Supporting Multiple Generations
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Tips for families with many generations living together so everyone stays financially healthy.

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When multiple generations of a family live under one roof, it can be a bit more challenging to set priorities and keep on track with goals like retirement or education savings. Having grandparents, grandkids, parents, aunts, uncles or cousins living together can mean balancing different financial needs.

But, of course, there also are many benefits to multiple generations living together. Besides the emotional support that comes with living with loved ones, there’s the added bonus of sharing expenses. Here are some tips for extended families living together so everyone stays financially healthy.

1 Pew Research Center, The demographics of multigenerational households, accessed June 2022
2 Pew Research Center, A record 64 million Americans live in multigenerational households, accessed June 2022


Talk about finances

It can be difficult to talk about money openly, but being proactive about the discussion can help prevent disagreements later. You can start such a discussion by asking each family member to talk about their priorities, including how they can help out financially and how much financial help they might need. 

Grandparents, for instance, might have some chronic health conditions that could require full-time care now or in the near future. Or maybe your kids are headed to college in a few years and need help building their savings. Nothing has to be decided right away or in one discussion, but talking about everyone’s priorities helps open the dialogue. 

While you’re talking about your family members’ priorities, think about your goals and needs, too. Remember that helping to support your parents or other family members financially doesn’t mean you have to sacrifice your own future. Your financial goals and needs are a priority, too, including saving for your retirement.

Of course, there may be competing priorities. Speaking with a financial professional can help you create a plan that balances both current and near-term needs, as well as longer-term goals.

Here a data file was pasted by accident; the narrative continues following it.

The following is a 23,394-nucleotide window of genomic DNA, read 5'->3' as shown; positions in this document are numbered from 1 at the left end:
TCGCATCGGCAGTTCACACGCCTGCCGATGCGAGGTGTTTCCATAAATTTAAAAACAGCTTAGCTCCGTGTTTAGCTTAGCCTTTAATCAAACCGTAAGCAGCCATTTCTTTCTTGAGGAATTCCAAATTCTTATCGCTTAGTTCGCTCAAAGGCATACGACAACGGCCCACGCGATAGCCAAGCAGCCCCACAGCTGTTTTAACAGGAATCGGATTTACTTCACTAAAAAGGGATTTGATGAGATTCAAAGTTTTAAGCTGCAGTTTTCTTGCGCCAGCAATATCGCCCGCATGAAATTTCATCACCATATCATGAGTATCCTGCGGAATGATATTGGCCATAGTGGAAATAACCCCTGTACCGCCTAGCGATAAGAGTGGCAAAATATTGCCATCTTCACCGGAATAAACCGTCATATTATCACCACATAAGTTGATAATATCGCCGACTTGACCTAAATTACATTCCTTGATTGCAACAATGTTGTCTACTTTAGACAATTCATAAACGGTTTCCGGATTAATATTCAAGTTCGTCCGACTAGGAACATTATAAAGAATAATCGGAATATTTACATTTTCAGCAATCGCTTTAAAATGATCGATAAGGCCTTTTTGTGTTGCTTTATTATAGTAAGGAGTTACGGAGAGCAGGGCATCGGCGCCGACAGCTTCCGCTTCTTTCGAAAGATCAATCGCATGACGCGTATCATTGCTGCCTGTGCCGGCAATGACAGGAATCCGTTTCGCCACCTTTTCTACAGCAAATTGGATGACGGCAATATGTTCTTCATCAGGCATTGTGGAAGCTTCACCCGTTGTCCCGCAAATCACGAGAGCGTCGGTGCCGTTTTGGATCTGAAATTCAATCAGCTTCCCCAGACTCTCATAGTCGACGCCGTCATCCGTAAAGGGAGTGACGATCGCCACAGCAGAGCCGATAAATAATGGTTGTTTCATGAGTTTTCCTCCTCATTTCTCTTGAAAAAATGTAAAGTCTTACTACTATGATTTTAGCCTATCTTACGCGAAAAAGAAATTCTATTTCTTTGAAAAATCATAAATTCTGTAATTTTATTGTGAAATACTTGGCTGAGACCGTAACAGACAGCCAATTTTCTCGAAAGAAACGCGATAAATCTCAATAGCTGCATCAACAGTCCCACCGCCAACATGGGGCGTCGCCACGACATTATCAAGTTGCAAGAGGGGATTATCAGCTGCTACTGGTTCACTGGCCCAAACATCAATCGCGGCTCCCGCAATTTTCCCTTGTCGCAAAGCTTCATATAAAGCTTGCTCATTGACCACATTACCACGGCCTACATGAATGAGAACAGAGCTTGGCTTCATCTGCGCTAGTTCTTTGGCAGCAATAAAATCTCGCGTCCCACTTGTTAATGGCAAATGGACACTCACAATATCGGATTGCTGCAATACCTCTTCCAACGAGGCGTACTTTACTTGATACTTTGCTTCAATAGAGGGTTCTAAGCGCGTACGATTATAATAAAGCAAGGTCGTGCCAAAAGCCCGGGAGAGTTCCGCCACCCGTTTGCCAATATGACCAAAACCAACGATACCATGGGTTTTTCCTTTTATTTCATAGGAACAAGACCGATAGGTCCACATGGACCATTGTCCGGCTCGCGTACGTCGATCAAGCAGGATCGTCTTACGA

Discuss responsibilities 

As part of the discussion about finances, include some agreement about how to handle expenses, shared or otherwise. Then, you can create a family budget so everyone knows how they fit in.  

One example: An adult child moving back in may need some financial help while paying down debt. They could pitch in by contributing to groceries or utility bills or help out with tasks such as cooking or cleaning. They also may need to work from home and want to upgrade to a more expensive internet package. If it’s not a priority for anyone else, maybe they can pay for the upgrade. Work out a plan and agree on how everyone can contribute, whether financially or by helping out with tasks.   

Plan for and save for the future 

Many expenses can be planned to some extent. To come up with a plan to cover them, start by listing out near-term expenses and when you’ll need those. Then, start saving money accordingly. The same goes for longer-term goals. Whether it’s caring for an aging parent, helping to pay for a child’s education, or funding your own retirement, consider how much you might need to reach those goals.

Multigenerational living can come with challenges given the competing interests. But it also can be a case of “better together,” especially when everyone communicates and participates in the plan.


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